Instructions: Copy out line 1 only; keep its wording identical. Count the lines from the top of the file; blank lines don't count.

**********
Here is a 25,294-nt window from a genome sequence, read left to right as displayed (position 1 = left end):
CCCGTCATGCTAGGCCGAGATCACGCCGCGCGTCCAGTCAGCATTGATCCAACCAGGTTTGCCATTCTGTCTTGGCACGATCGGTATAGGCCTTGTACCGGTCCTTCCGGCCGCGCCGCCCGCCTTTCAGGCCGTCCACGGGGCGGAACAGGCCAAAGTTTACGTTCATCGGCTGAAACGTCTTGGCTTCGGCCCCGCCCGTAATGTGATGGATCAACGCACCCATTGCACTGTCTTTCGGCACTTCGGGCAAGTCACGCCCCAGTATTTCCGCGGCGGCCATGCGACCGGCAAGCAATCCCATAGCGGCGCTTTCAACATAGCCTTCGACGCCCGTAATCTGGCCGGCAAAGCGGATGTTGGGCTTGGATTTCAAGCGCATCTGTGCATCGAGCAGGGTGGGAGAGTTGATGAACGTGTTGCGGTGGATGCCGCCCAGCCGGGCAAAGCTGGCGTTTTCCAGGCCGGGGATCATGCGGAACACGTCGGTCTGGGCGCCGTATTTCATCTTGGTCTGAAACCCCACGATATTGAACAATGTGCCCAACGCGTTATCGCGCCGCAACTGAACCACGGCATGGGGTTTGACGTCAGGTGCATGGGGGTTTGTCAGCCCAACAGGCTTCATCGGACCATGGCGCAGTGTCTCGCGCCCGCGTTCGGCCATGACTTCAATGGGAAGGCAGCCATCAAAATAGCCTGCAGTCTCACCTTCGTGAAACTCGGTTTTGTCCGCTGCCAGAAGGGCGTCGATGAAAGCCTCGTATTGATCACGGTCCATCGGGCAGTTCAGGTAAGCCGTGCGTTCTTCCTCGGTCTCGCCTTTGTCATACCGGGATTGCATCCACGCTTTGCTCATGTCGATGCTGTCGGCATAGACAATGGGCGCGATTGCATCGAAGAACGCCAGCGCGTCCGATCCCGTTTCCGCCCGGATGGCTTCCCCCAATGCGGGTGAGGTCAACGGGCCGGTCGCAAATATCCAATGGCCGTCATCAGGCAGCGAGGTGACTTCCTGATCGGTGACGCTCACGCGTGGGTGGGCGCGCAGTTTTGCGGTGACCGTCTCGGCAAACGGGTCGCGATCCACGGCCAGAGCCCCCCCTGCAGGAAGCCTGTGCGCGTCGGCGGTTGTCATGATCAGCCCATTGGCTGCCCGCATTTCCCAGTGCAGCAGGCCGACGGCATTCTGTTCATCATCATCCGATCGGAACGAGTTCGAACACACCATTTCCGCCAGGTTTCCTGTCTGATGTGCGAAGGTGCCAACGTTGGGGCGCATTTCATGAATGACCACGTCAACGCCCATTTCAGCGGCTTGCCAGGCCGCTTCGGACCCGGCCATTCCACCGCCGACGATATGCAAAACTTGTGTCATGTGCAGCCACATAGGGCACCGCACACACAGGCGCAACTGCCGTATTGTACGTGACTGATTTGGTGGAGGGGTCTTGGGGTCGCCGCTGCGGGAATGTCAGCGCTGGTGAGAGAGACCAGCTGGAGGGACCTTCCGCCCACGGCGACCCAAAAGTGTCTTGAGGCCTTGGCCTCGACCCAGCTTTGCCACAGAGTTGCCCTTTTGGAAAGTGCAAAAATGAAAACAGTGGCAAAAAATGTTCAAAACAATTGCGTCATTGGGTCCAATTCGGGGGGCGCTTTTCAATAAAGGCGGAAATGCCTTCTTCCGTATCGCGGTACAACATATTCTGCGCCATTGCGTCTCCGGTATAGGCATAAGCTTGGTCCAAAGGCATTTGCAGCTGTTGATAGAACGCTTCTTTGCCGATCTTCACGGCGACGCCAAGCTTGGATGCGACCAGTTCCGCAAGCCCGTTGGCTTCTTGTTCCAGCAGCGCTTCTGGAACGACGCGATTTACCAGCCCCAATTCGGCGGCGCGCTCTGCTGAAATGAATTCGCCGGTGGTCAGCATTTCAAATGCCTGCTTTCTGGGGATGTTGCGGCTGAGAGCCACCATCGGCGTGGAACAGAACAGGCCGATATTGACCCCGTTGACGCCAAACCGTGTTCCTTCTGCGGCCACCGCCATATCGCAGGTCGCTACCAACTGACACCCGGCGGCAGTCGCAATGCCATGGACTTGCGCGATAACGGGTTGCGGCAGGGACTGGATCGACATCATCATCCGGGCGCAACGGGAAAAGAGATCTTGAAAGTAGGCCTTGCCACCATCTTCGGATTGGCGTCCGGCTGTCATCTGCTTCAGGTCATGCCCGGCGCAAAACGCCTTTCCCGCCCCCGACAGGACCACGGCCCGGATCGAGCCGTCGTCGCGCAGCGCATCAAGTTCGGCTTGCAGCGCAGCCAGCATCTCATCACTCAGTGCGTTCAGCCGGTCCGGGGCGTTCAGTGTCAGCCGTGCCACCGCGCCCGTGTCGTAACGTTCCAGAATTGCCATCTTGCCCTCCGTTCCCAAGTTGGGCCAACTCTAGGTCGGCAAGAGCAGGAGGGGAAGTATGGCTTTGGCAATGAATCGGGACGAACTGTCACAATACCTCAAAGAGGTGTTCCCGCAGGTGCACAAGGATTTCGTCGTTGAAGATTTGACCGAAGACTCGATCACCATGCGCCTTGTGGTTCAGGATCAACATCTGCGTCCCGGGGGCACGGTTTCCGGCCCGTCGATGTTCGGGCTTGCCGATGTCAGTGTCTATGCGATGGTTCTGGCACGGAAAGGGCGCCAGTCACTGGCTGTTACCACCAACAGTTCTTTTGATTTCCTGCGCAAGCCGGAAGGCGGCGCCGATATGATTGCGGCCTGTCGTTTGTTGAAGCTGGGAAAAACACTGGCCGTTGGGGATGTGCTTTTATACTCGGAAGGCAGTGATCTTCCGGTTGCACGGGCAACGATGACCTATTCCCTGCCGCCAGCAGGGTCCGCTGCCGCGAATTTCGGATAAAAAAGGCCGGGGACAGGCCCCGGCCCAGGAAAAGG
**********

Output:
Here is a 25,294-nt window from a genome sequence, read left to right as displayed (position 1 = left end):